White men accused John Henry of “flirtin'” with a white woman and began “rammin’ the back of they car” and “lit him afire with them boys”. When Henrietta, a relative of the Berry’s, reported it to the police, he called her a “liar” and “ain’t a thing gonna be done ’bout it”. Attacking and killing somebody is clearing wrong and illegal. However, the white men go unpunished. This clearly shows that white men can get away with abusing and killing black men. To ‘justify’ their actions, they find an excuse, which in this case John Henry had been flirting with a white woman, while probably all he did was smile in the wrong place at the wrong time.
The blacks clearly did not do anything wrong, but Henrietta’s testimony is powerless to make the police investigate. This shows that the blacks are denied justice despite the fact they are being victimised. It also shows that the truth is meaningless in white society. Thus, “white makes right” as the power of language is determined by race rather than validity, so they can come up with an excuse to ‘justify’ their actions easily and accuse blacks of doing and result in them being punished.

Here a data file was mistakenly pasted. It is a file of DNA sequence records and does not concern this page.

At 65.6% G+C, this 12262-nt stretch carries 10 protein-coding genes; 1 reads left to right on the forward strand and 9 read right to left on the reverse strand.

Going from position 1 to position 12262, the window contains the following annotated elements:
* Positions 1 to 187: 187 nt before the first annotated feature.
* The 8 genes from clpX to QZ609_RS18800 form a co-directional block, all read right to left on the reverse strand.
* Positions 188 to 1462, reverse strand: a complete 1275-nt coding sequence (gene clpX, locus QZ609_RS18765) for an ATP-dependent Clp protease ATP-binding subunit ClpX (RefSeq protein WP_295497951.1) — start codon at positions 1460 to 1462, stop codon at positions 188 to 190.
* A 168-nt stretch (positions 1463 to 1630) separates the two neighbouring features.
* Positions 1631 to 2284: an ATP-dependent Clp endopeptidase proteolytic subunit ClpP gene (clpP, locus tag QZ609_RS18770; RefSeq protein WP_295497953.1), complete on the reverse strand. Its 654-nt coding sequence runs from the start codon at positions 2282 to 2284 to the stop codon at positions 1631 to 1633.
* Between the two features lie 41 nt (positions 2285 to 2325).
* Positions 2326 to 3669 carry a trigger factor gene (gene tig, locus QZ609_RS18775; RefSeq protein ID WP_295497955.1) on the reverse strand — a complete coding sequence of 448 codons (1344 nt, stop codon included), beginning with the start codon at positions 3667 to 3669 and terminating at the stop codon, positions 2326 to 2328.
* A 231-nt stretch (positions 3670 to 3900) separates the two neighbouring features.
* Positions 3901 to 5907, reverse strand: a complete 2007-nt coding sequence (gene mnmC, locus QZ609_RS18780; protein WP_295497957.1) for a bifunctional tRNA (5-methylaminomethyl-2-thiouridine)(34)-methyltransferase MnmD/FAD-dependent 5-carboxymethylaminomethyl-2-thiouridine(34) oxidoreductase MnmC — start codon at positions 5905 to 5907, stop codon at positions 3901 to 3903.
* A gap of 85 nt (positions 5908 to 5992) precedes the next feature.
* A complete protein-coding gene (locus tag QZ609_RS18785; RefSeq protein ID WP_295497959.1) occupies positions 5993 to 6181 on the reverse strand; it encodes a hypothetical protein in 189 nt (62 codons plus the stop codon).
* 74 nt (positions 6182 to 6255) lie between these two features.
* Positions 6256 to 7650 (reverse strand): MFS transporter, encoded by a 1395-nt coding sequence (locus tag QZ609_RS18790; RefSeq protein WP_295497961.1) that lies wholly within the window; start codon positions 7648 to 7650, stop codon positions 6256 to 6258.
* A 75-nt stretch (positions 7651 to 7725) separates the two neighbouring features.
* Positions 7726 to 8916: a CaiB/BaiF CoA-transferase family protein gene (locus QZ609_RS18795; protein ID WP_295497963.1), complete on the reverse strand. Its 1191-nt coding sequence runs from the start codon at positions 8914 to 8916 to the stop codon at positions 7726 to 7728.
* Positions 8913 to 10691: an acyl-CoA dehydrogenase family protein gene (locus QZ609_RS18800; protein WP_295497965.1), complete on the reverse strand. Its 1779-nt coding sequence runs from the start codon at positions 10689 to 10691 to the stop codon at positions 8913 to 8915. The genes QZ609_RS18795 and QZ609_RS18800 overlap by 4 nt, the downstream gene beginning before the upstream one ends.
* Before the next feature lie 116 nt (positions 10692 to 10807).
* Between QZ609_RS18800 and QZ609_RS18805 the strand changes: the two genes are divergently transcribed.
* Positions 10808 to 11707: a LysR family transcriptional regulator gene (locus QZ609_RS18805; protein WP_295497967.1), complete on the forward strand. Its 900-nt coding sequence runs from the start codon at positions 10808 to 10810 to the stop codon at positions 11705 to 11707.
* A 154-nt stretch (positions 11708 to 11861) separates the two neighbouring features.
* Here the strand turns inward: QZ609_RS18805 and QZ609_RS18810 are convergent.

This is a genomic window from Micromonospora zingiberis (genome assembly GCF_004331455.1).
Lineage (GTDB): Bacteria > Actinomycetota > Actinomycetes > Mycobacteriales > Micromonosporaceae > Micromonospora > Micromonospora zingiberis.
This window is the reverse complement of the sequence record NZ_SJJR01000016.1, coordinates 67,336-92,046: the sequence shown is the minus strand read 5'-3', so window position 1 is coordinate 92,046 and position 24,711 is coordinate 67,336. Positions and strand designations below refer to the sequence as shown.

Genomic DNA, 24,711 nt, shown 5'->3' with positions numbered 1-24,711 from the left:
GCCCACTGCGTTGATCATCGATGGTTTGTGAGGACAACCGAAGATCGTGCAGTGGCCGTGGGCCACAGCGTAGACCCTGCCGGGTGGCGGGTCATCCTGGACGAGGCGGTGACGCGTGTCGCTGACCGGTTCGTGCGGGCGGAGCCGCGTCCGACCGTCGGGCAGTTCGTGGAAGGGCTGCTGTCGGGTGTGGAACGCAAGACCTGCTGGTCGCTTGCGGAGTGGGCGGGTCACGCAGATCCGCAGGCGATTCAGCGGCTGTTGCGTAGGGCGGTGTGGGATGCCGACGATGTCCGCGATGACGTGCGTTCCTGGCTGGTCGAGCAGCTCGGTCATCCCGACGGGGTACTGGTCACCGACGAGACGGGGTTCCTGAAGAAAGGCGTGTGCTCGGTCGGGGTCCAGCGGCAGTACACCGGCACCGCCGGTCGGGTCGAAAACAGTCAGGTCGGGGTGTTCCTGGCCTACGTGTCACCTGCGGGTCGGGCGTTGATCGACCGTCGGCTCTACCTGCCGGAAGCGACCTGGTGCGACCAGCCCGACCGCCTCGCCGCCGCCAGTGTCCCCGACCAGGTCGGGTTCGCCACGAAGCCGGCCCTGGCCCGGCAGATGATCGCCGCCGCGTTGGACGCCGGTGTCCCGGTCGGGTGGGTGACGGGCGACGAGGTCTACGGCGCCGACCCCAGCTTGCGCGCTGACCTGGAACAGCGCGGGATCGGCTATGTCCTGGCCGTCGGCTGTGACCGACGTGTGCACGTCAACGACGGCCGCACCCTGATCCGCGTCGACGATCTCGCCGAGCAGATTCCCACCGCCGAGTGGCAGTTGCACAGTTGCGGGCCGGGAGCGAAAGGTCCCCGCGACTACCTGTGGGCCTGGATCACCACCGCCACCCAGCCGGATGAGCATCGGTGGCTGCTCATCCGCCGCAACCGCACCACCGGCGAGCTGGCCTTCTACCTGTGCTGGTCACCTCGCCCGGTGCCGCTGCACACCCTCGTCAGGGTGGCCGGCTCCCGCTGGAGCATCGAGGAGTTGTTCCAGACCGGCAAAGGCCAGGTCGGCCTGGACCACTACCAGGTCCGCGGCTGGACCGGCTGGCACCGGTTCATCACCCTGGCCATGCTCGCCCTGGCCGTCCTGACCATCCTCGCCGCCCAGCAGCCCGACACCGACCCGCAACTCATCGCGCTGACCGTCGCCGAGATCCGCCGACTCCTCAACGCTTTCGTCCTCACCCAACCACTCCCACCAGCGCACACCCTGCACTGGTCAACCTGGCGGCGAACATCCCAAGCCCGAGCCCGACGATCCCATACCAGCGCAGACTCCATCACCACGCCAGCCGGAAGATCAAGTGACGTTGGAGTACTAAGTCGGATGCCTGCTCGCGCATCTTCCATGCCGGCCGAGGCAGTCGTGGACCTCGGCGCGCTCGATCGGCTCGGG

It is also extremely difficult for blacks to prove their innoncence, since people are generally biased against them, whereas the words spoken by whites are considered credible and believable. This also shows that “white makes right”, since the whites are deemed to be reliable and their statements the truth, as opposed to the blacks who are labelled as lying even if they tell the truth, so what the blacks say would naturally be labelled as wrong while the whites would be labelled as right.
Thirdly, an incident that illustrates “White makes right” is Cassie’s encounter with Lillian Jean in Strawberry. When Cassie bumped into Lillian Jean, she demanded Cassie to “get down in the road” and “apologize” by addressing her as “Miz Lillian Jean”. As whites are deemed to be superior to blacks in white society, when a black collides into a white, blacks should apologise to the whites and never the other way round as they are always perceived as correct.